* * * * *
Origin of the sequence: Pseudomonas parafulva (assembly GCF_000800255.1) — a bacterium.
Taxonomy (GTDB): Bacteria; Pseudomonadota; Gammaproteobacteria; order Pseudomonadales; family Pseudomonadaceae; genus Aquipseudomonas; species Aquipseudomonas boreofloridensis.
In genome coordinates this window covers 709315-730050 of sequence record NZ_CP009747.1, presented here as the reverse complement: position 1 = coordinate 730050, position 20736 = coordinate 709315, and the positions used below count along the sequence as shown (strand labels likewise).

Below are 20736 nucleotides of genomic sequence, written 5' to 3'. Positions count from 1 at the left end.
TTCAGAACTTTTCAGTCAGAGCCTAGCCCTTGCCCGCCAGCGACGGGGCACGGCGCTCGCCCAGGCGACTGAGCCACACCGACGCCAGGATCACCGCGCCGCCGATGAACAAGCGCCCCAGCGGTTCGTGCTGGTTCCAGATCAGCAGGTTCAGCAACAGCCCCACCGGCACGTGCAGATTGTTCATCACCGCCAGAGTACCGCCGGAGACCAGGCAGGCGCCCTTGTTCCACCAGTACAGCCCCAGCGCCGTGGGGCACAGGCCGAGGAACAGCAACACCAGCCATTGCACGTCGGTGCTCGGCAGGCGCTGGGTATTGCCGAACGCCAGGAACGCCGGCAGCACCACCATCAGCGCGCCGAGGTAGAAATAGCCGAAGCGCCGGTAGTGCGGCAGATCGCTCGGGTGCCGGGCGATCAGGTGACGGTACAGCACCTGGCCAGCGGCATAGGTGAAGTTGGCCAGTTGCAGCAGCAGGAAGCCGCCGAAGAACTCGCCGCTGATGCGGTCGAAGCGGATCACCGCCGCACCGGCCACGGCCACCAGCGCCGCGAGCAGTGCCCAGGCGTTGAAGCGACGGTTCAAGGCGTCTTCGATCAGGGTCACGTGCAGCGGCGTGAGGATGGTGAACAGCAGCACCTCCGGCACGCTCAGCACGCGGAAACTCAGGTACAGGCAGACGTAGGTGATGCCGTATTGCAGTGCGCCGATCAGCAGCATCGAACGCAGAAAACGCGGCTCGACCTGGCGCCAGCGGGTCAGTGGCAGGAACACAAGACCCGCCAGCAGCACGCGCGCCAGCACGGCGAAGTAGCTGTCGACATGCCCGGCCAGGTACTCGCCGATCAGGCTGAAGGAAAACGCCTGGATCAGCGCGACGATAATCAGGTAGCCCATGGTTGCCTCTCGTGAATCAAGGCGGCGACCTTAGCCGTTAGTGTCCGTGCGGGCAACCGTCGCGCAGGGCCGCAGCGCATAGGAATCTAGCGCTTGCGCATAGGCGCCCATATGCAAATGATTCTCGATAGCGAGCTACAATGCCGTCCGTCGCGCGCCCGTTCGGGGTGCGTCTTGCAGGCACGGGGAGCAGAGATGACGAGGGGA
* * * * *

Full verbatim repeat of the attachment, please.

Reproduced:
Origin of the sequence: Pseudomonas parafulva (assembly GCF_000800255.1) — a bacterium.
Taxonomy (GTDB): Bacteria; Pseudomonadota; Gammaproteobacteria; order Pseudomonadales; family Pseudomonadaceae; genus Aquipseudomonas; species Aquipseudomonas boreofloridensis.
In genome coordinates this window covers 709315-730050 of sequence record NZ_CP009747.1, presented here as the reverse complement: position 1 = coordinate 730050, position 20736 = coordinate 709315, and the positions used below count along the sequence as shown (strand labels likewise).

Below are 20736 nucleotides of genomic sequence, written 5' to 3'. Positions count from 1 at the left end.
TTCAGAACTTTTCAGTCAGAGCCTAGCCCTTGCCCGCCAGCGACGGGGCACGGCGCTCGCCCAGGCGACTGAGCCACACCGACGCCAGGATCACCGCGCCGCCGATGAACAAGCGCCCCAGCGGTTCGTGCTGGTTCCAGATCAGCAGGTTCAGCAACAGCCCCACCGGCACGTGCAGATTGTTCATCACCGCCAGAGTACCGCCGGAGACCAGGCAGGCGCCCTTGTTCCACCAGTACAGCCCCAGCGCCGTGGGGCACAGGCCGAGGAACAGCAACACCAGCCATTGCACGTCGGTGCTCGGCAGGCGCTGGGTATTGCCGAACGCCAGGAACGCCGGCAGCACCACCATCAGCGCGCCGAGGTAGAAATAGCCGAAGCGCCGGTAGTGCGGCAGATCGCTCGGGTGCCGGGCGATCAGGTGACGGTACAGCACCTGGCCAGCGGCATAGGTGAAGTTGGCCAGTTGCAGCAGCAGGAAGCCGCCGAAGAACTCGCCGCTGATGCGGTCGAAGCGGATCACCGCCGCACCGGCCACGGCCACCAGCGCCGCGAGCAGTGCCCAGGCGTTGAAGCGACGGTTCAAGGCGTCTTCGATCAGGGTCACGTGCAGCGGCGTGAGGATGGTGAACAGCAGCACCTCCGGCACGCTCAGCACGCGGAAACTCAGGTACAGGCAGACGTAGGTGATGCCGTATTGCAGTGCGCCGATCAGCAGCATCGAACGCAGAAAACGCGGCTCGACCTGGCGCCAGCGGGTCAGTGGCAGGAACACAAGACCCGCCAGCAGCACGCGCGCCAGCACGGCGAAGTAGCTGTCGACATGCCCGGCCAGGTACTCGCCGATCAGGCTGAAGGAAAACGCCTGGATCAGCGCGACGATAATCAGGTAGCCCATGGTTGCCTCTCGTGAATCAAGGCGGCGACCTTAGCCGTTAGTGTCCGTGCGGGCAACCGTCGCGCAGGGCCGCAGCGCATAGGAATCTAGCGCTTGCGCATAGGCGCCCATATGCAAATGATTCTCGATAGCGAGCTACAATGCCGTCCGTCGCGCGCCCGTTCGGGGTGCGTCTTGCAGGCACGGGGAGCAGAGATGACGAGGGGA